“No, no, no,” Habermel groans.
During a group jump sequence, just after a Herkie, Victoria lands flat on her ass. Habermel cringes. Ever the cheerleader, he starts jumping up and down and clapping. He chants eight-counts, willing them through the performance.
Here’s a lesson you will learn. Play with fire, you’ll get burned!
The music stops. Trickling applause. The girls briefly wave to the crowd like winners, but they file up the concrete stairs like losers. Habermel turns to me, weary. He asks, “You gonna write about that?”
Gathering upstairs in the hallway, there’s no group hug. Standing off to the side, Victoria’s 5-foot-8 frame looks smaller. Her asymmetrical short haircut hides one of her teary eyes. “That could have gone better,” she says, sniffing. This is her first year as a Panther. She came over from a rival squad, Arlington’s Spirit of Texas. “They were all there,” she says of her former teammates. “They were watching. My old team saw me fall.”
As the team huddles, Bailey speaks up, using the same evangelical voice from her prayer. “You know, yeah, we’re the defending world champions. And we have a lot of new girls on this squad,” she says, glancing at Victoria, who’s still crying. “But just because you have on a Panthers uniform, that doesn’t make you a winner. You have to earn it.”
Habermel looks at O’Toole and Arbogast, his lantern jaw clenched but his posture exuding defeat. Even his faux-hawk is deflated. The coach has a lot riding on this squad. He later tells me that wins help the gym with recruitment and his own bottom line. Being known as the coach of the world’s best squad brings good freelance choreography and consulting work. Habermel says he can earn $30,000 in a single weekend.
When Spirit of Texas is announced as one of the two winners of a paid bid to the World Championships, Shelby looks from her circle on the floor with her teammates to the stands, where she spots her mom. Scherry mouths “smile.” Shelby sits up straighter, and her red lips stretch into a toothy grin. (The Panthers won only an at-large bid.)
Walking to my car at midnight, I follow a group of girls from Spirit of Texas and their moms. “The Panthers choked,” one girl says. “That’s what they do. I never got what was so great about them anyway.”
Carly hears Habermel’s voice, and her size-5 foot slips into Shelby’s strong hands. Up she goes, catapulting toward 64 NCA National Champion banners hanging from the ceiling of Cheer Athletics’ 40,000-square-foot warehouse-like facility in Garland. On count five, she leans far over on her right leg, into the perilous arabesque, her left leg extended behind her, arms splayed like an airplane’s wings. Victoria and Shelby dip slightly so that Carly can twist clockwise and back up into the final pose, her leg straight up by her ear. She doesn’t get there. By count seven, they are all on the springy blue carpet, a tangle of matching paw-print t-shirts and white hair bows.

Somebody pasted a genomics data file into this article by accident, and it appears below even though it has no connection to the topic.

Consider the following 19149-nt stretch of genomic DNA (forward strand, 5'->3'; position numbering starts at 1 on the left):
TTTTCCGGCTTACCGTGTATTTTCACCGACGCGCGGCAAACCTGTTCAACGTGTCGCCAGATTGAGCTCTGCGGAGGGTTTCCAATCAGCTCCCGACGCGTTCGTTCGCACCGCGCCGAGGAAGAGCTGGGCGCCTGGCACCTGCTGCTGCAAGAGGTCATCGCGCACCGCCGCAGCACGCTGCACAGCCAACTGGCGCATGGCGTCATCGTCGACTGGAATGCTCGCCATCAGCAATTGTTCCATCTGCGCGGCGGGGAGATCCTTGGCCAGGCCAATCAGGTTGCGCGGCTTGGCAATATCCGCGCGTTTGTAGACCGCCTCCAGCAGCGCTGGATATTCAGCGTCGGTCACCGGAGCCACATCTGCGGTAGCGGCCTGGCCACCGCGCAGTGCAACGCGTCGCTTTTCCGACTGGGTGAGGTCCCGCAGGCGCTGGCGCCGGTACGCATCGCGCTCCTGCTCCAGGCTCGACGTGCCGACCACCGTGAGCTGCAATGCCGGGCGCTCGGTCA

It’s the first practice after the loss at Spirit Celebration at UNT. There are about 30 parents leaning forward on the observation area bleachers, a few feet from the practice area.
Habermel tells everyone to freeze. “People saw you on YouTube,” he says. “They would have loved your stunts if you had them.”
Three other squads practice around them, all playing different music. A squad of 7-year-old girls swooshes through the gym, trailing their coach like shimmering pilot fish following a shark.
This is a normal weeknight at Cheer Athletics. Saturday through Thursday, cheerleaders ages 4 to 20 practice with one of the facility’s 23 squads, most of which are all-girl. Parents come to watch their children—and their money—fly. A month at Cheer Athletics, with dues and private lessons, costs about $500, and that doesn’t include $400 uniforms, special $100 shoes, travel to competitions, and coordinated practice wear. In the bleachers the cheer moms chat loudly. The gossip tonight: the audition process (everyone gets to cheer for someone, but not every kid has the skills to make a top-tier squad like the Panthers), the retention process (should a cheerleader lose a required skill, such as a standing back flip with a twist, she is relegated to a lower squad), and Victoria’s hair. “She can’t even wear a bow,” one mom says.
Down on the floor, Victoria shakes her head to Ke$ha. The Panthers are all kinetic energy around her. In rapid succession:
Stop, you guys! I don’t like him!
Raise your hand if you’re not wearing underwear!
Did you see what that girl tweeted about Victoria falling?
I need a laxative.
Habermel screams, “No more talking!”
Victoria whispers to Shelby, “Check it. Shit’s about to get real.”
Walking up to the edge of the practice floor, Habermel continues: “The roller coaster of this—sometimes good and sometimes a disaster—that has to end today. We cannot have any more crazy random stunts. High to high, tip-top body position. So do your job, hit your stunt, or we’ll bring in somebody else to do your job. No one’s spot is safe on this team. Is everybody on the same page? All flyers should be stretching for straight-leg scorpions right now.” Habermel turns back to his assistant coaches, his lips drawn into a straight line. He rips open a Nutri-Grain bar. “Now,” he tells them, spitting out crumbs. “We’ve got to talk about the next competition. And when are we going to have that conversation that some of them need to hit the treadmill?”
Two months later, the Panthers travel to Indianapolis to compete at the Majors, a competition between the top five teams in the country. On the night they arrive, there is a fire truck at the hotel. They take it as an omen. And the girls are issued new red hair bows. “It just gave them an edge, some new power,” Shelby’s mom would later say.
The Panthers win the competition and fly out of Indianapolis at 6 am so they can make it to a competition that same day at the Fort Worth Convention Center. They win that, too. At stake: a paid bid to the biggest cheerleading competition in the world. First come the Nationals in Dallas, but in April, they will definitely go to Worlds, held at Orlando’s Disney World.